Rachel Laycock advises on designing systems for rapid deployment, avoiding delivering pitfalls by using micro services and evolutionary architecture.
Francois Lascelles examines the role of API management infrastructure in API Security, API Access Control and API Federation and its interaction with enterprise infrastructure, social identity and application developers.
Pedro Canahuati describes how Facebook's operations maintains their infrastructure, including challenges faced and lessons learned: prioritizing calls, managing technical debt, incident management.
Dianne Marsh presents the open source tools used by Netflix to keep the continuous delivery wheels spinning.
Indrajit Roy presents HP Labs’ attempts at scaling R to efficiently perform distributed machine learning and graph processing on industrial-scale data sets.
Ben Christensen describes how the Netflix API evolved from a typical one-size-fits-all RESTful API designed to support public developers into a web service platform optimized to handle the diversity and variability of each device and user experience. The talk will also address the challenges involving operations, deployment, performance, fault-tolerance, and rate of innovation at massive scale.
Rusty Sears introduces REEF along with examples of computational frameworks, including interactive sessions, iterative graph processing, bulk synchronous computations, Hive queries, and MapReduce.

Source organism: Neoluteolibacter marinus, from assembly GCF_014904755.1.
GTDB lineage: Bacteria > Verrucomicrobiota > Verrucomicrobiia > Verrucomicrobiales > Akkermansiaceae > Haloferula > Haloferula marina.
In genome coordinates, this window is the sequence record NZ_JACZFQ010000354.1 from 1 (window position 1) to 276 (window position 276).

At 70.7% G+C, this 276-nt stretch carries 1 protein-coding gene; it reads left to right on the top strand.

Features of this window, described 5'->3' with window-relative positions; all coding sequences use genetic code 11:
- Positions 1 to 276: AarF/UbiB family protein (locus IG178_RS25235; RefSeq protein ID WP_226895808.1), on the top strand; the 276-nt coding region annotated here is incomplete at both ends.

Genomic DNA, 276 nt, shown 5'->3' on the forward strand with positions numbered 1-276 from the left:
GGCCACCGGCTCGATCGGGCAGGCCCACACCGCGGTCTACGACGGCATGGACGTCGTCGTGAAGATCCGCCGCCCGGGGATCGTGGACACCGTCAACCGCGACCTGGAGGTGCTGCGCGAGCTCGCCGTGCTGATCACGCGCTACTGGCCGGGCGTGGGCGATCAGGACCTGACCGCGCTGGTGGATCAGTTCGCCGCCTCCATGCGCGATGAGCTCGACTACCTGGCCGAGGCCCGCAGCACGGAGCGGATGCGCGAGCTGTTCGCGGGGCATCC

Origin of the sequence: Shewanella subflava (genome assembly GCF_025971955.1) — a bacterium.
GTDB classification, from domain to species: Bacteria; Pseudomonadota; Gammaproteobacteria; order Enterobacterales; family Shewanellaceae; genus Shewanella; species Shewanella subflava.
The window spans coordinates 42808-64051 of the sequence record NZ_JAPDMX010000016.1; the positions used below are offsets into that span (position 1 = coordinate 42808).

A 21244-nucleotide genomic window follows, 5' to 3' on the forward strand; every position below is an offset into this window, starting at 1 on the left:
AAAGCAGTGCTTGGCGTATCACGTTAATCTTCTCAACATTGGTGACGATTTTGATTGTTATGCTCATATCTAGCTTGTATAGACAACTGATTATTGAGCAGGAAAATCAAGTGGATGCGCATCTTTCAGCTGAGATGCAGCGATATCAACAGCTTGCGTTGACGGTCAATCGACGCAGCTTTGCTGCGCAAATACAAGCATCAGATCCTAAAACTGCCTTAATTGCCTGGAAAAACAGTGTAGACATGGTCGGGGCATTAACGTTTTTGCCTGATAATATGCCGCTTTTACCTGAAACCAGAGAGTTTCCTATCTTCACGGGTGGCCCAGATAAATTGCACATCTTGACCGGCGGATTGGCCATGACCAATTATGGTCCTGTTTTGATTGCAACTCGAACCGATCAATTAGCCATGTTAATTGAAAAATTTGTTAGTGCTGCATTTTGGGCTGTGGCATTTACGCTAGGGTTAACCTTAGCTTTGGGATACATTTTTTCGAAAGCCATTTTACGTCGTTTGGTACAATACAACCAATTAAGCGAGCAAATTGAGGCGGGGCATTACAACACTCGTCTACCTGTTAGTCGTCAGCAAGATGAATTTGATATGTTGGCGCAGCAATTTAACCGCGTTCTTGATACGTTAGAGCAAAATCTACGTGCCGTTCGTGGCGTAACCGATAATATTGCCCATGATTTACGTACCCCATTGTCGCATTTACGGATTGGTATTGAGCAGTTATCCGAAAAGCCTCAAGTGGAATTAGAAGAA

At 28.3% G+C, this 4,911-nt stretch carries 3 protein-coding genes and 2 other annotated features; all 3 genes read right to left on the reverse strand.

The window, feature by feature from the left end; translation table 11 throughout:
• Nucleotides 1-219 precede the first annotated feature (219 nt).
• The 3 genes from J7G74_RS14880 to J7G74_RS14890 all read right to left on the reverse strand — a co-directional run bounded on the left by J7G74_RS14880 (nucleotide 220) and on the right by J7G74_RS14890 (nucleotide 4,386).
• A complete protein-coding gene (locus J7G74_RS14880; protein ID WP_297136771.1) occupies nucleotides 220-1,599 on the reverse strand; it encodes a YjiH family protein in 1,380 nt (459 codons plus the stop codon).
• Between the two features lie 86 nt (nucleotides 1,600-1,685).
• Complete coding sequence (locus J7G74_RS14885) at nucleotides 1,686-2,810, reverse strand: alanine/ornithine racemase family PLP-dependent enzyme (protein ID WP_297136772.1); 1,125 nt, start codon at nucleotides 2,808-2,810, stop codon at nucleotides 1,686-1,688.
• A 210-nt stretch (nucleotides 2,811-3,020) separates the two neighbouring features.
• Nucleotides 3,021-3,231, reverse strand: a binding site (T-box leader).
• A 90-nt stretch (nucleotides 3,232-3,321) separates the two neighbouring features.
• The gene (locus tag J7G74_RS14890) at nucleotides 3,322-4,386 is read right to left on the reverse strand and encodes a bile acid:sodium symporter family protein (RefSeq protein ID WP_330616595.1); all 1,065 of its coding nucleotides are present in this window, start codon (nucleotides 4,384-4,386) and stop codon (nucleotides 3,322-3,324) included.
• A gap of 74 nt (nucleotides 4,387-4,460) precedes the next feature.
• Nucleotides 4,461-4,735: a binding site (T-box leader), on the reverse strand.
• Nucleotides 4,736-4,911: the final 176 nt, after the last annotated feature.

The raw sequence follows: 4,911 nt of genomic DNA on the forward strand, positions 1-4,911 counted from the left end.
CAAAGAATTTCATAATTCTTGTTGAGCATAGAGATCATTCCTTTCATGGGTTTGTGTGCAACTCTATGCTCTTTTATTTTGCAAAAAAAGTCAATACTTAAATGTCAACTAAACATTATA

Mike Krieger discusses Instagram's best and worst infrastructure decisions, building and deploying scalable and extensible services.
Nick Kolegraff discusses common problems and architecture to support all the phases of data science and how to start a data science initiative, sharing lessons from Accenture, Best Buy, and Rackspace.
Jeff Magnusson takes a deep dive into key services of Netflix’s “data platform as a service” architecture, including RESTful services that: provide comprehensive metadata management across data sources (Franklin); enable visualization and caching of results of Hadoop jobs (Sting); and visualize the execution plans produced by languages such as Pig and Hive (Lipstick).
Crista Lopes writes a program in multiple styles -monolithic/OOP/continuations/relational/Pub-Sub/Monads/AOP/Map-reduce- showing the value of using more than a style in large scale systems.
Dan Frank discusses stream data processing and introduces NSQ – Bitly’s open source queuing system – and other new technologies used for communication between streaming programs.